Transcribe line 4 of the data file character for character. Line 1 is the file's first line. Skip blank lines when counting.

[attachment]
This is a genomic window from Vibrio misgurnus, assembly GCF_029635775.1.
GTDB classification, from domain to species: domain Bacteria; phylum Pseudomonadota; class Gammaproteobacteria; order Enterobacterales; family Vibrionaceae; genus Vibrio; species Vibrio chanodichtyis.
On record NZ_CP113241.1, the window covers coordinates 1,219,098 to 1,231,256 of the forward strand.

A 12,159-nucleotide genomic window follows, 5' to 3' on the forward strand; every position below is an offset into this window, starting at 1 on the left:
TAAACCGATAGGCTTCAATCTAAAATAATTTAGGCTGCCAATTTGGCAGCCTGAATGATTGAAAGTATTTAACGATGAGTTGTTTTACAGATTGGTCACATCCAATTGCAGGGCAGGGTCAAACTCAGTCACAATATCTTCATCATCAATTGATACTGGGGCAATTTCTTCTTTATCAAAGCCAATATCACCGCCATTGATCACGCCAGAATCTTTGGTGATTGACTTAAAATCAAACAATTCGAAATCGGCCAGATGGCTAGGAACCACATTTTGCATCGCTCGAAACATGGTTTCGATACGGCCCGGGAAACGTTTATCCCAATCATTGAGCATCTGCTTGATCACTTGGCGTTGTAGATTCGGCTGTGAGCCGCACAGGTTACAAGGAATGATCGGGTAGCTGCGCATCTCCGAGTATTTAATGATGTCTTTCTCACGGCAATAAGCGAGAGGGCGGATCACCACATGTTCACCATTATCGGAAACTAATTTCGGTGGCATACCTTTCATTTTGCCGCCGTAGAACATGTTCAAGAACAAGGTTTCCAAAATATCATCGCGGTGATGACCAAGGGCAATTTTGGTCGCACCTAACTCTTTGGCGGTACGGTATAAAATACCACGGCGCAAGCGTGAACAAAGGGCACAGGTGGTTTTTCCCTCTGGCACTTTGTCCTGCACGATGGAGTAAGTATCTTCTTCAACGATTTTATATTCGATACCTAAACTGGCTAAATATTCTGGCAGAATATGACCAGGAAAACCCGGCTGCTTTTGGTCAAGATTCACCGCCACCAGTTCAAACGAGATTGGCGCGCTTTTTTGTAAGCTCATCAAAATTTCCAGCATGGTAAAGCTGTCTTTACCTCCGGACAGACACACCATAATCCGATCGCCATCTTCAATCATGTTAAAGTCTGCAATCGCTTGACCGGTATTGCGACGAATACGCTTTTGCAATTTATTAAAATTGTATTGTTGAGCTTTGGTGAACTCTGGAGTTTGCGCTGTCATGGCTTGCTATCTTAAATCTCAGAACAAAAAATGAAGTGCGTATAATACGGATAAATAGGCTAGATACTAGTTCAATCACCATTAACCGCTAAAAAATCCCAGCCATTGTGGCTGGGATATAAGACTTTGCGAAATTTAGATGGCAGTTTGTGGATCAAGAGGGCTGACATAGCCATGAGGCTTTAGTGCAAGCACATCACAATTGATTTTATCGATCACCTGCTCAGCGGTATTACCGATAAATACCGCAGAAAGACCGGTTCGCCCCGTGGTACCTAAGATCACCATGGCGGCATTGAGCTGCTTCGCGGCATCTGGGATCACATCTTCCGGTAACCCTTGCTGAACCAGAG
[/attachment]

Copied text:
A 12,159-nucleotide genomic window follows, 5' to 3' on the forward strand; every position below is an offset into this window, starting at 1 on the left: